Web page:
Series: Honor Harrington (#3)
Genre: Space Opera/Military SF
Publication Date: 1994
Desperate to fill their empty coffers, the People’s Republic of Haven launch a surprise attack against the Star Kingdom of Manticore. What they forget, is that it is defended by Honor Harrington, a woman who does not take kindly to acts of aggression . . .
Three books in, and the Honor Harrington series delivers its best instalment yet. Up until now, the action has been fairly concentrated. A minor skirmish in On Basilisk Station, a proxy war in The Honor of the Queen. This time around, we’re in the big leagues. Haven is no longer interested in minor strikes, this attack is meant to bring Manticore to its knees It’s no great spoiler that they won’t succeed this early in the series, but boy do they come close.
Though the book is as short as Haven’s desired war, there’s a lot going on within. First of all there is the continuing growth of Honor Harrington herself as she recovers from the wounds she suffered on grayson, and comes to terms with her increased bond with nimitz the tree-cat. Nimitz himself still feels like he’s wandered in from another book entirely, but as the series goes on his presence becomes less obtrusive. While he’s still my least favourite part of the Honorverse, I guess I’m getting used to having him around, much like Honor’s crew.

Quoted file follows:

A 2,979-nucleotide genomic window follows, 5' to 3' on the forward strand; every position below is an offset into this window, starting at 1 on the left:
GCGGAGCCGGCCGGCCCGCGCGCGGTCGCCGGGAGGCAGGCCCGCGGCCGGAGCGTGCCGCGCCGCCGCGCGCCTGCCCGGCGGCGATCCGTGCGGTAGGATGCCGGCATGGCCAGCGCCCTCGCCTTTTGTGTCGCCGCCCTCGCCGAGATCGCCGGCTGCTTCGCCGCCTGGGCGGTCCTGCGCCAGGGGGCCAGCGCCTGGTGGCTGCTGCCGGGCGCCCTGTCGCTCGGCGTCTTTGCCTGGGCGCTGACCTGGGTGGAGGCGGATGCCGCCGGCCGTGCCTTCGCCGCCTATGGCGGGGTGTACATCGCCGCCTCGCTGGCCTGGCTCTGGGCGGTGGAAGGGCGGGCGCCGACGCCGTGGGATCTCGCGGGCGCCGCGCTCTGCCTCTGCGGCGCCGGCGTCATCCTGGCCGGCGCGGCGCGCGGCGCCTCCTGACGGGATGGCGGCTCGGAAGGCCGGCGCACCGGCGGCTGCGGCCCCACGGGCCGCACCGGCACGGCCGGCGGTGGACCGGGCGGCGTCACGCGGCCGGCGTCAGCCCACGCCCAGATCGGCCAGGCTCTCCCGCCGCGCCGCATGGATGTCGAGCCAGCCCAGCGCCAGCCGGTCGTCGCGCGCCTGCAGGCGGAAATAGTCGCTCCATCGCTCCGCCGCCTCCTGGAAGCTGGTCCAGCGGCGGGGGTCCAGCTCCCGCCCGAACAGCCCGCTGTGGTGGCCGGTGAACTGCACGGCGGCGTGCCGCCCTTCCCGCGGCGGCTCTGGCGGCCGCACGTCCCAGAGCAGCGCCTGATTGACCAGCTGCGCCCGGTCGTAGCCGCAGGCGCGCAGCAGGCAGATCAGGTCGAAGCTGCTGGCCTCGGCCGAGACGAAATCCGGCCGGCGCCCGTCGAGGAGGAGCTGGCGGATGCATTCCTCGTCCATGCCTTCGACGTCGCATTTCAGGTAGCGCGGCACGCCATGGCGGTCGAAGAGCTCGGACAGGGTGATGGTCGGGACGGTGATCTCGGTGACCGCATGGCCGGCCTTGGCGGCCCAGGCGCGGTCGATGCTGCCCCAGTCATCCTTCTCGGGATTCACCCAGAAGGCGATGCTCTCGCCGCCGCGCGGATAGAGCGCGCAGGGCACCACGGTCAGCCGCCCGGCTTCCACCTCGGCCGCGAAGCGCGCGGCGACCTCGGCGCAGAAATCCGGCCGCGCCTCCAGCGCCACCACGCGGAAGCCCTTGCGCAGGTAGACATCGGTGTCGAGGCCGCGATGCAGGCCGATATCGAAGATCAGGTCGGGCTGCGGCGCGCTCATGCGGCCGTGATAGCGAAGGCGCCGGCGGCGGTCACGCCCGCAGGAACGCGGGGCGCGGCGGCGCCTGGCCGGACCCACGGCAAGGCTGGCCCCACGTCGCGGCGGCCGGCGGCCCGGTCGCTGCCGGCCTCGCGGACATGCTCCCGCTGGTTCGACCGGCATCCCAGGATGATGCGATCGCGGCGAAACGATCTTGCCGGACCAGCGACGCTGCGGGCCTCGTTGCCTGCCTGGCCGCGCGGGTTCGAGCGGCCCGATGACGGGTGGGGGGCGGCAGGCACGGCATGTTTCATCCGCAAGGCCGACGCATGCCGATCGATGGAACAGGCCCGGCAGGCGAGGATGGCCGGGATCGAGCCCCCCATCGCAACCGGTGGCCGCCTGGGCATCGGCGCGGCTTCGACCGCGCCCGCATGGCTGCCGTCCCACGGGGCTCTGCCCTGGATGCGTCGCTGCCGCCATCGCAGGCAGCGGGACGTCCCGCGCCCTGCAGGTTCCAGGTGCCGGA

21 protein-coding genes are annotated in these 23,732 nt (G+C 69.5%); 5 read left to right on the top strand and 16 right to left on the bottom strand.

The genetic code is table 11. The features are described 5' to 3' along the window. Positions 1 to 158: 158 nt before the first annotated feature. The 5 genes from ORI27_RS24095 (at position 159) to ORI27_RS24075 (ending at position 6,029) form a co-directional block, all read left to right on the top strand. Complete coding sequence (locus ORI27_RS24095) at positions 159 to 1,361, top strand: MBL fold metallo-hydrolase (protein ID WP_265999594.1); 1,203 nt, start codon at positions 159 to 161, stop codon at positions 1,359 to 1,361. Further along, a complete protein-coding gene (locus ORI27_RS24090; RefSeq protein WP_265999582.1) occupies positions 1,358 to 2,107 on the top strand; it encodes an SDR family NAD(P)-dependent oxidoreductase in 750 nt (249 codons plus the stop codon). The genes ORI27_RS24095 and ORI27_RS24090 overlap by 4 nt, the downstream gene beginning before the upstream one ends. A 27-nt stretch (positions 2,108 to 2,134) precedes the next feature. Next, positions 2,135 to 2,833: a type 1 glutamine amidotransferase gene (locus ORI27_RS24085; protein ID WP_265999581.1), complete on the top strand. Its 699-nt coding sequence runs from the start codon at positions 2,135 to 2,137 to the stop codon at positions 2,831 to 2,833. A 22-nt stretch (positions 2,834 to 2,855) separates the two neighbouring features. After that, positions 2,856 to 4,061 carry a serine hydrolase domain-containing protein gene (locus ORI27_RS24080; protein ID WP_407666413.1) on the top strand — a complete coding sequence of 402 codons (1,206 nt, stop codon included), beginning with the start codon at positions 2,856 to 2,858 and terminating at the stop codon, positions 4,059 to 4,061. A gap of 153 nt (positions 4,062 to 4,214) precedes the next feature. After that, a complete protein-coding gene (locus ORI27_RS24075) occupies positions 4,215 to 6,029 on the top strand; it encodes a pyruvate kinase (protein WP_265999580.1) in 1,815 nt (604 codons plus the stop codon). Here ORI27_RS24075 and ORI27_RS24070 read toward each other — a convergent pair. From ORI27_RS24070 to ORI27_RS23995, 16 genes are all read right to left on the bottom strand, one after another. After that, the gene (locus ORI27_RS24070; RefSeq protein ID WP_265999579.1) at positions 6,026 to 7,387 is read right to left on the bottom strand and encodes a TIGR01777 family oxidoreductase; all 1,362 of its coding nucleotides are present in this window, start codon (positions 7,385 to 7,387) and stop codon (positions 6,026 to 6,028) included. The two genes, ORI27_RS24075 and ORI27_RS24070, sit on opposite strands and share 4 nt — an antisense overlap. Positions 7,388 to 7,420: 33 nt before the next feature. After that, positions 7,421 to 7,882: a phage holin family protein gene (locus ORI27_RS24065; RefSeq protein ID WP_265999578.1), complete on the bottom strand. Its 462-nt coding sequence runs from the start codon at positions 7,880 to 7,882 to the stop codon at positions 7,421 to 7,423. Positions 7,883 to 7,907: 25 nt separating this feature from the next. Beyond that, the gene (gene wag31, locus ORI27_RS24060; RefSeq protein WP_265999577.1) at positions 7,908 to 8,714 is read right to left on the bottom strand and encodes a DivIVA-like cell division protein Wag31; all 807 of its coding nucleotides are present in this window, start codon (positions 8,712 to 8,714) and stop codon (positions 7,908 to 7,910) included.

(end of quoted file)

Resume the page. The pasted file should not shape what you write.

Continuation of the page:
As well as her personal growth as an individual, as she continues to grapple with the realities of command, we see Honor developing relationships with those around her. She can still be as cold and isolated as she was in On Basilisk Station, but now there’s a softer edge to her. She has friends now, and even the beginnings of a romantic partnership. Of course, all this is sent into upheaval by the arrival of an old enemy in the later stages of the book. The shadow of Pavel Young looms large indeed.
This is all well and good, I hear you say. But what about the explosions and space battles? Don’t worry, Weber’s got you covered. Now that a lot of the worldbuilding has been established, Weber can safely start upsetting the status quo of his world. There are two main threads to the action, the first of which is of course the invasion itself. For most of the book we only get snippets of the action. A scene here and there, politicians and admirals reading each other lists of systems attacked. But then we get the big battle between Honor’s forces and those of the Havenites. It’s clear by this point that Weber likes to have his protagonist outmanned and outgunned, but it’s a formula that is yet to grow stale. As dozens of warships clash, there is a lot of head-hopping, showing us the battle through the eyes of both sides. There are times when this can get a little confusing, but I think that’s sort of the point. Battles are chaotic, and rarely clear-cut affairs.
The second thread is the internal politics of Haven itself, and an attempted rebellion in that polity. I won’t say if it’s a success or not, but suffice it to say that this thread seems to be building up for something in later books. There are a lot of new names to learn in this strand, and I have a feeling we’ll be seeing more of them throughout the series.
After a slightly slow buildup, the Honorverse is now living up to its reputation. With so many more volumes to go, I hope this upward trajectory continues.